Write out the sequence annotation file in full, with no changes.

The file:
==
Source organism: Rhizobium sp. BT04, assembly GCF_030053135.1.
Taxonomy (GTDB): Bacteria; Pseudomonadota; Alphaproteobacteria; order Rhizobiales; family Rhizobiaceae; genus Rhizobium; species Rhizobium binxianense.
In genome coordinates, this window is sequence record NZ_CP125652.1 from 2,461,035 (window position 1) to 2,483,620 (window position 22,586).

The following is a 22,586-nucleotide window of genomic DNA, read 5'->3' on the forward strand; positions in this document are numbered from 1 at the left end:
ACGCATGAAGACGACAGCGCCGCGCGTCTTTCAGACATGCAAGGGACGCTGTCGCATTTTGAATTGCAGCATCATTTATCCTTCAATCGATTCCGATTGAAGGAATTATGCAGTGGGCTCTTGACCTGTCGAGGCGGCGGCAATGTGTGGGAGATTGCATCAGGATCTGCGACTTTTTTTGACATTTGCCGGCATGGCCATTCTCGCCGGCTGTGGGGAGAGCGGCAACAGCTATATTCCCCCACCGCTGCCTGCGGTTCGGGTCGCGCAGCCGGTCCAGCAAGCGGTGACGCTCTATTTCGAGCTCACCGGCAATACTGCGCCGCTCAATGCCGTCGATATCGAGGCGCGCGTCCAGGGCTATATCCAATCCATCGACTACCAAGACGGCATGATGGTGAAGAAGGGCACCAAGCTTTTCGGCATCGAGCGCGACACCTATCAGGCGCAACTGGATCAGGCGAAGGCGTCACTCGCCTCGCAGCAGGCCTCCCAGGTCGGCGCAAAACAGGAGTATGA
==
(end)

Source organism: Rhizobium sp. BT04, assembly GCF_030053135.1.
Taxonomy (GTDB): Bacteria; Pseudomonadota; Alphaproteobacteria; order Rhizobiales; family Rhizobiaceae; genus Rhizobium; species Rhizobium binxianense.
In genome coordinates, this window is sequence record NZ_CP125652.1 from 2,461,035 (window position 1) to 2,483,620 (window position 22,586).

The following is a 22,586-nucleotide window of genomic DNA, read 5'->3' on the forward strand; positions in this document are numbered from 1 at the left end:
ACGCATGAAGACGACAGCGCCGCGCGTCTTTCAGACATGCAAGGGACGCTGTCGCATTTTGAATTGCAGCATCATTTATCCTTCAATCGATTCCGATTGAAGGAATTATGCAGTGGGCTCTTGACCTGTCGAGGCGGCGGCAATGTGTGGGAGATTGCATCAGGATCTGCGACTTTTTTTGACATTTGCCGGCATGGCCATTCTCGCCGGCTGTGGGGAGAGCGGCAACAGCTATATTCCCCCACCGCTGCCTGCGGTTCGGGTCGCGCAGCCGGTCCAGCAAGCGGTGACGCTCTATTTCGAGCTCACCGGCAATACTGCGCCGCTCAATGCCGTCGATATCGAGGCGCGCGTCCAGGGCTATATCCAATCCATCGACTACCAAGACGGCATGATGGTGAAGAAGGGCACCAAGCTTTTCGGCATCGAGCGCGACACCTATCAGGCGCAACTGGATCAGGCGAAGGCGTCACTCGCCTCGCAGCAGGCCTCCCAGGTCGGCGCAAAACAGGAGTATGA